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Viking Night: Oldboy

By Bruce Hall

August 6, 2013

He's seeking revenge against the guy who did his hair.

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Beautiful things can become terrible things when they turn up in the wrong place at the wrong time. For example, water is the basis of all life, as well as a great way to get yourself killed. Solitude can be a useful tool for reflection as well as a slippery slide into madness. And love...well, we've all been on both sides of that one. Park Chan-wook's Oldboy is a haunting, tragic film about all these beautiful, terrible things and more. It's not the kind of film you “enjoy”; it’s the kind of film you have to just surrender yourself to and simply “experience”. It's the kind of film that hollows you out like a melon and keeps you up at night, questioning everything you think about everyone you know.

It's also a film about how judging other people makes it harder to be objective about yourself. And it's hard not to take the bait and judge Oh Dae-su (Choi Min-sik) when we meet him, drunk and chained to a bench in a police station. Dae-su is a Korean businessman who has a little trouble saying no to the sauce, and finds himself in the drunk tank the night of his daughter's birthday. After a friend bails him out, he decides to stop at a payphone and drunk dial his little girl. Like all the best boozehounds, Dae-su doesn't seem to realize he's reached the end of his rope. Or at least, it seems that way - until he wakes up the next morning, trapped inside a hotel room with nothing but a television to keep him company.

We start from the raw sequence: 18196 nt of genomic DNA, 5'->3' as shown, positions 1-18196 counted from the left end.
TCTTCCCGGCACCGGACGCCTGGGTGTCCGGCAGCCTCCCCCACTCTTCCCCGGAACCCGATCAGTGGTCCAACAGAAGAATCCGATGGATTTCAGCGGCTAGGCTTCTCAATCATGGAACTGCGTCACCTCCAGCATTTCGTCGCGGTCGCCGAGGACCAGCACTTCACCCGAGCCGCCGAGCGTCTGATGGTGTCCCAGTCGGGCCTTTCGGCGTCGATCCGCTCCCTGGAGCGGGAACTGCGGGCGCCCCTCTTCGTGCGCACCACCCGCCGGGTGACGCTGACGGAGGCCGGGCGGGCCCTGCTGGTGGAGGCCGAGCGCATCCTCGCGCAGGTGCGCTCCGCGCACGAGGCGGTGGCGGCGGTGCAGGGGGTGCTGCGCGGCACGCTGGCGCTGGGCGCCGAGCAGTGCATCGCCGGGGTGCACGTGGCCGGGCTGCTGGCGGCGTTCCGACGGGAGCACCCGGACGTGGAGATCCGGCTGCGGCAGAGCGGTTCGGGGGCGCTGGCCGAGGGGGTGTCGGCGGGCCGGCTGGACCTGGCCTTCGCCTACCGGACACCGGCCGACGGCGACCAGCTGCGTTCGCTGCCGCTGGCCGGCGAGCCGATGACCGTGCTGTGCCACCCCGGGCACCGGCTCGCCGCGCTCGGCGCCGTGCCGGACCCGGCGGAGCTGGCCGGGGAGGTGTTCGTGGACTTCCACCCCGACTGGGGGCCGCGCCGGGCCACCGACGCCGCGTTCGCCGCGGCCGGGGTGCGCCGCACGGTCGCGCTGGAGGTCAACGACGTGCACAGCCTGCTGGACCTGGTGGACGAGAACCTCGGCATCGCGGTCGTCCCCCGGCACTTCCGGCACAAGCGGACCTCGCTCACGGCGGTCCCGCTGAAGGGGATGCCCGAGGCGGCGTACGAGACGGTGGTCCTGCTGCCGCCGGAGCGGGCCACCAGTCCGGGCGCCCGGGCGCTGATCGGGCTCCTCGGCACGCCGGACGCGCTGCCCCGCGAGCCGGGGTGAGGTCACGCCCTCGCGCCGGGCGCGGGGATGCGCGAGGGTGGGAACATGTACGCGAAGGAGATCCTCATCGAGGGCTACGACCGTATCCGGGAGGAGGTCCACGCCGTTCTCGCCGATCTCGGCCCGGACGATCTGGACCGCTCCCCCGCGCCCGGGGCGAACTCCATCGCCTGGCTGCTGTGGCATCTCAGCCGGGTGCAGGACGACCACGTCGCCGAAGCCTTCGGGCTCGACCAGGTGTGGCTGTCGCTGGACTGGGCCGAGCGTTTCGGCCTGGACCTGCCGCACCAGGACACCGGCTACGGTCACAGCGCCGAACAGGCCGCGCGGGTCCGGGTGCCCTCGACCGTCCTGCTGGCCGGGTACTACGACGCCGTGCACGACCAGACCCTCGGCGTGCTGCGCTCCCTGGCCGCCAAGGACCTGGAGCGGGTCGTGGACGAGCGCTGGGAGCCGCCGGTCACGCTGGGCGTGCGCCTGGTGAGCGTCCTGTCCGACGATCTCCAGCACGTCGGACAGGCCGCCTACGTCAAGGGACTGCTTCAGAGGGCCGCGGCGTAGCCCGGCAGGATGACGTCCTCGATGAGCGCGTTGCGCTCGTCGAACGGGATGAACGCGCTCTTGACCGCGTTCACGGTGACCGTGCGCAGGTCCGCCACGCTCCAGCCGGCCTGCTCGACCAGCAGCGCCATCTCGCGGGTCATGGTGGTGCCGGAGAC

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Sounds like a couch potato's dream, right? Well it would be, except there's no way out. Every day someone slides a plate of dumplings under the door, and every night gas is pumped into the room to put him to sleep and keep him docile. Eventually the television informs him that his wife has been found murdered, he is the main suspect, and his only daughter has been placed with a foster family. Clearly this has something to do with his imprisonment, but no one ever speaks to him, and no explanation for his imprisonment is ever given. He even attempts suicide, only to awake the next day, stitched up and good to go. With his life destroyed and death out of reach, there's nothing to do but plan revenge against his unseen captors. He punches holes in the wall to stay fit, keeps a journal of his increasingly desperate thoughts, and develops a discerning taste for dumplings.

Then, after 15 years, he's mysteriously released. Finding the job market for suspected murderers a little thin, Oh Dae-su wanders the streets, his thirst for vengeance beginning to wane as the reality of his situation begins to set in. Things change when his kidnapper (Yu Ji-tae) makes contact, taunting Dae-su to unravel the mystery and face him. This he resolves to do, but plotting revenge for 15 years of torture can work up a powerful appetite. After he stops for a quick bite, Dae-su befriends a lovely young sushi chef named Mi-do (Kang Hye-jung), and ends up crashing at her apartment. When she learns of his predicament she offers to help, and the tech savvy teen and the half crazed, middle-aged murder suspect set about scouring the city for clues to who has stolen Dae-su's life, and why.


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